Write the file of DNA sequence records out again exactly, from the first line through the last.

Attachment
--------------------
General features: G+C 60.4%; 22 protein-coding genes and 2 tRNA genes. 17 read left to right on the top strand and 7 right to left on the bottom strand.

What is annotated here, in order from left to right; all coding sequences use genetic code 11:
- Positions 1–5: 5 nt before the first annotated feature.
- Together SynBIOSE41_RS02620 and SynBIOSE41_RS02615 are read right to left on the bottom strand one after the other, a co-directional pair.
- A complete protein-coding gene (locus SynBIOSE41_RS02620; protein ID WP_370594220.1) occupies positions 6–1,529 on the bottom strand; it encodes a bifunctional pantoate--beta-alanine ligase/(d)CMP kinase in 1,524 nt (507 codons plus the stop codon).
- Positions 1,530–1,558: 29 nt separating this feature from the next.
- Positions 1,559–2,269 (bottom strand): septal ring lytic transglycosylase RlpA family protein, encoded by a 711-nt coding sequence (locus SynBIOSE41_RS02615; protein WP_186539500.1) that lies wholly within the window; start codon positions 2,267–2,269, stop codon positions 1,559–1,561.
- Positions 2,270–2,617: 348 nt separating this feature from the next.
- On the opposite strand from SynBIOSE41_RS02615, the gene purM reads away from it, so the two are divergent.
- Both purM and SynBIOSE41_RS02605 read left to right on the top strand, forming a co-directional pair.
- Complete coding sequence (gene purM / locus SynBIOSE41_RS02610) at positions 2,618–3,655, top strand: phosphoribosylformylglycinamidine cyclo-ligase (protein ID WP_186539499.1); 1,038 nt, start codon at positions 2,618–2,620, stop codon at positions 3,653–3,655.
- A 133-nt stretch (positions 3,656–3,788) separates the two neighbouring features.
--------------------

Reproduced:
General features: G+C 60.4%; 22 protein-coding genes and 2 tRNA genes. 17 read left to right on the top strand and 7 right to left on the bottom strand.

What is annotated here, in order from left to right; all coding sequences use genetic code 11:
- Positions 1–5: 5 nt before the first annotated feature.
- Together SynBIOSE41_RS02620 and SynBIOSE41_RS02615 are read right to left on the bottom strand one after the other, a co-directional pair.
- A complete protein-coding gene (locus SynBIOSE41_RS02620; protein ID WP_370594220.1) occupies positions 6–1,529 on the bottom strand; it encodes a bifunctional pantoate--beta-alanine ligase/(d)CMP kinase in 1,524 nt (507 codons plus the stop codon).
- Positions 1,530–1,558: 29 nt separating this feature from the next.
- Positions 1,559–2,269 (bottom strand): septal ring lytic transglycosylase RlpA family protein, encoded by a 711-nt coding sequence (locus SynBIOSE41_RS02615; protein WP_186539500.1) that lies wholly within the window; start codon positions 2,267–2,269, stop codon positions 1,559–1,561.
- Positions 2,270–2,617: 348 nt separating this feature from the next.
- On the opposite strand from SynBIOSE41_RS02615, the gene purM reads away from it, so the two are divergent.
- Both purM and SynBIOSE41_RS02605 read left to right on the top strand, forming a co-directional pair.
- Complete coding sequence (gene purM / locus SynBIOSE41_RS02610) at positions 2,618–3,655, top strand: phosphoribosylformylglycinamidine cyclo-ligase (protein ID WP_186539499.1); 1,038 nt, start codon at positions 2,618–2,620, stop codon at positions 3,653–3,655.
- A 133-nt stretch (positions 3,656–3,788) separates the two neighbouring features.